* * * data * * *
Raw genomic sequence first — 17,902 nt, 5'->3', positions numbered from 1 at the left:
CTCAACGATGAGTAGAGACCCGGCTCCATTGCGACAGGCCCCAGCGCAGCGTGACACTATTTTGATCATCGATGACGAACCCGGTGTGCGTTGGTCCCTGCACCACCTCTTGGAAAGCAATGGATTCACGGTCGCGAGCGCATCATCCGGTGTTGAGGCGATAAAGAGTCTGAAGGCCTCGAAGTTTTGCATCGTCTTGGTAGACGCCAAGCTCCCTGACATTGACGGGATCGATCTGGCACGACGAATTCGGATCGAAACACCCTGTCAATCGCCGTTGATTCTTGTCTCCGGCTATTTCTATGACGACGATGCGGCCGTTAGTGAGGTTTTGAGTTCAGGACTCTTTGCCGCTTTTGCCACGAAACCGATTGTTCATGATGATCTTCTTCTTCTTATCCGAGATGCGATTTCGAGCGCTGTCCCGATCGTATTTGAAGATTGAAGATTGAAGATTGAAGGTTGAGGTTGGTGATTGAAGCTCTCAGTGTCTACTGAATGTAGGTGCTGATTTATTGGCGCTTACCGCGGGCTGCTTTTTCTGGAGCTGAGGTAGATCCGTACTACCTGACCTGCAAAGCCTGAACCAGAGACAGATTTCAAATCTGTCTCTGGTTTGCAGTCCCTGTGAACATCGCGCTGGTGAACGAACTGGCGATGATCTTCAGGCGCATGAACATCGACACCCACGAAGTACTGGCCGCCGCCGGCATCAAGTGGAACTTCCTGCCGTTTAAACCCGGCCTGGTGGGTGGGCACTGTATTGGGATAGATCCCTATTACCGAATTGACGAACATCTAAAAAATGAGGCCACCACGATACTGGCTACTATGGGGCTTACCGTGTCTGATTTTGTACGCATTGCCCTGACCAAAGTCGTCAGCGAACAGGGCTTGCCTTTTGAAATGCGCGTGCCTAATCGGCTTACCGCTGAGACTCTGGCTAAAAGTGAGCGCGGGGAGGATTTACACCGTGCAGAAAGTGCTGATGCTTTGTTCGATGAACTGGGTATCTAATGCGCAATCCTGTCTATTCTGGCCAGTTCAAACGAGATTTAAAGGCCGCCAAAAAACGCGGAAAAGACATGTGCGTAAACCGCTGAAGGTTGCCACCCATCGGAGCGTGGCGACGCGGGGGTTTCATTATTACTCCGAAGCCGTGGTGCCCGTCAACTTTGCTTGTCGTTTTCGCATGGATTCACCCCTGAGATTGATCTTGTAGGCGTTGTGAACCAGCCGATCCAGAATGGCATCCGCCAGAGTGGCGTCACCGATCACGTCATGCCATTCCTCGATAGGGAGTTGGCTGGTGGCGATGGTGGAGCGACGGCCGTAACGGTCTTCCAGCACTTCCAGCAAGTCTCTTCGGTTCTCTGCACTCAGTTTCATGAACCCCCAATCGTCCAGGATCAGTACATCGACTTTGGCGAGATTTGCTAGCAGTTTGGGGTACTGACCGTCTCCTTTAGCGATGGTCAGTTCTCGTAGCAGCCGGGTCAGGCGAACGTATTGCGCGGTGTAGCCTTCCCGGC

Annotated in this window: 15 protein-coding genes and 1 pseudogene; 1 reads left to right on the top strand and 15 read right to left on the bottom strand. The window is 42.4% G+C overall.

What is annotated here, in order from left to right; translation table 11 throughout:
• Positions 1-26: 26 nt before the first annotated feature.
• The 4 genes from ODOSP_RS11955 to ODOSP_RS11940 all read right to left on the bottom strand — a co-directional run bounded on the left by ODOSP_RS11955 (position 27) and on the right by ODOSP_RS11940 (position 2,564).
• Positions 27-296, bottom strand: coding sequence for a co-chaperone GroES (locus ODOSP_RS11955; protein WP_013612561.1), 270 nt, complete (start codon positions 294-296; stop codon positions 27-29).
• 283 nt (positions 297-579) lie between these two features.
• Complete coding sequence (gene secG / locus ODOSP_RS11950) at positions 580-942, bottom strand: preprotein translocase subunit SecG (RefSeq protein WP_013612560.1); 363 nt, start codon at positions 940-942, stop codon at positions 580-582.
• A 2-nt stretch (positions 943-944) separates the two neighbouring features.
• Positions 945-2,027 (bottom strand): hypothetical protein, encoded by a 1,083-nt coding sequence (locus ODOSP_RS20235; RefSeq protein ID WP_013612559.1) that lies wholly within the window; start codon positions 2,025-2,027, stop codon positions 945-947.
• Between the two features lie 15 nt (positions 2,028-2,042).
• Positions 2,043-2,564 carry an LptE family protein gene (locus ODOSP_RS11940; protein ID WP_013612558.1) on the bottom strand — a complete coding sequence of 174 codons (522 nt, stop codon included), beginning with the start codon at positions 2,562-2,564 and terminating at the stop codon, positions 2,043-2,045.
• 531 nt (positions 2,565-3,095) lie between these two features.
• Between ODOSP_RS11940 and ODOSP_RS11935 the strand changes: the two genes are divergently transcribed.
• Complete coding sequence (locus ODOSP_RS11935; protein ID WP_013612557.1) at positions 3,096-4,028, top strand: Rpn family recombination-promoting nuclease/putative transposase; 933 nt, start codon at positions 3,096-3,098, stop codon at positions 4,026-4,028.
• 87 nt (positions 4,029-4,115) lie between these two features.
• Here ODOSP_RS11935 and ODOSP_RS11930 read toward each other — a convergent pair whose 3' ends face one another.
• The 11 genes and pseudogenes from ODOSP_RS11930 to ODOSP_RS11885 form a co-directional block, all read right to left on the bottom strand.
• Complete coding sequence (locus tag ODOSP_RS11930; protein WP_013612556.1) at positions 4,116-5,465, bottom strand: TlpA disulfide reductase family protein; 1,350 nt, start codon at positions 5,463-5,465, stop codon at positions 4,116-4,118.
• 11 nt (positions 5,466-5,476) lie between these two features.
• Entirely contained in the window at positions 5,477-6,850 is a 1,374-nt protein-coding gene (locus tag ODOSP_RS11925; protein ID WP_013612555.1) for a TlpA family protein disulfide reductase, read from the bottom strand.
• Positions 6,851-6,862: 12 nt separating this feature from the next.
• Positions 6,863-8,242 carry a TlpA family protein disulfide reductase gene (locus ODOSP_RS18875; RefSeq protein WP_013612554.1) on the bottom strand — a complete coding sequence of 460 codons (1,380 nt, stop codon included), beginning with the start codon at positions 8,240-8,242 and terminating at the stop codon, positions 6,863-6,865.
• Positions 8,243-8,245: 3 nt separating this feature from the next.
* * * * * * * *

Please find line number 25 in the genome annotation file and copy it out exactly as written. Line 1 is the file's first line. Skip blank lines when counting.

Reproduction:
• Positions 8,243-8,245: 3 nt separating this feature from the next.